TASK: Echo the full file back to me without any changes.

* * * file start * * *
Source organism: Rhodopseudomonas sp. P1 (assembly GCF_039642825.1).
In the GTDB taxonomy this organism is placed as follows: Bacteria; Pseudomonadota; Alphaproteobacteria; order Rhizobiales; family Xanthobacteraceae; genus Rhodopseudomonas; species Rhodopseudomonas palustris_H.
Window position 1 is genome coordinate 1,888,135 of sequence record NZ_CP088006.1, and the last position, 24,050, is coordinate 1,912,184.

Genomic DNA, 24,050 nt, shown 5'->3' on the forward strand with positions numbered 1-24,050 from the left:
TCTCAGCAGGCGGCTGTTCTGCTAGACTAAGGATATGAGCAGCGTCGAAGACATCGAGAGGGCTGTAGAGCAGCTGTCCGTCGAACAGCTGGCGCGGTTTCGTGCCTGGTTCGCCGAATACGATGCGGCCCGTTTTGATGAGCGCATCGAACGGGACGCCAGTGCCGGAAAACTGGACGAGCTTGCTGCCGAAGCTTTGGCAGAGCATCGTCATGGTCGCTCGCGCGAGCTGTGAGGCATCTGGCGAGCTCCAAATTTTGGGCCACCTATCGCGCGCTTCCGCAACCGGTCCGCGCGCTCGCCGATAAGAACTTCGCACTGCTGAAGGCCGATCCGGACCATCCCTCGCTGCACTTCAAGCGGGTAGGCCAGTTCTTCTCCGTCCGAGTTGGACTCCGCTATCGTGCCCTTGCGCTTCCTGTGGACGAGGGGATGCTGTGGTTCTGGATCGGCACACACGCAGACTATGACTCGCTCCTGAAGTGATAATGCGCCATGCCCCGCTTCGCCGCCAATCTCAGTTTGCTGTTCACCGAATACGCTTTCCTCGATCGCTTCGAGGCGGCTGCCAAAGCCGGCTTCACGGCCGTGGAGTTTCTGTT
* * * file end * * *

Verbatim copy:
Source organism: Rhodopseudomonas sp. P1 (assembly GCF_039642825.1).
In the GTDB taxonomy this organism is placed as follows: Bacteria; Pseudomonadota; Alphaproteobacteria; order Rhizobiales; family Xanthobacteraceae; genus Rhodopseudomonas; species Rhodopseudomonas palustris_H.
Window position 1 is genome coordinate 1,888,135 of sequence record NZ_CP088006.1, and the last position, 24,050, is coordinate 1,912,184.

Genomic DNA, 24,050 nt, shown 5'->3' on the forward strand with positions numbered 1-24,050 from the left:
TCTCAGCAGGCGGCTGTTCTGCTAGACTAAGGATATGAGCAGCGTCGAAGACATCGAGAGGGCTGTAGAGCAGCTGTCCGTCGAACAGCTGGCGCGGTTTCGTGCCTGGTTCGCCGAATACGATGCGGCCCGTTTTGATGAGCGCATCGAACGGGACGCCAGTGCCGGAAAACTGGACGAGCTTGCTGCCGAAGCTTTGGCAGAGCATCGTCATGGTCGCTCGCGCGAGCTGTGAGGCATCTGGCGAGCTCCAAATTTTGGGCCACCTATCGCGCGCTTCCGCAACCGGTCCGCGCGCTCGCCGATAAGAACTTCGCACTGCTGAAGGCCGATCCGGACCATCCCTCGCTGCACTTCAAGCGGGTAGGCCAGTTCTTCTCCGTCCGAGTTGGACTCCGCTATCGTGCCCTTGCGCTTCCTGTGGACGAGGGGATGCTGTGGTTCTGGATCGGCACACACGCAGACTATGACTCGCTCCTGAAGTGATAATGCGCCATGCCCCGCTTCGCCGCCAATCTCAGTTTGCTGTTCACCGAATACGCTTTCCTCGATCGCTTCGAGGCGGCTGCCAAAGCCGGCTTCACGGCCGTGGAGTTTCTGTT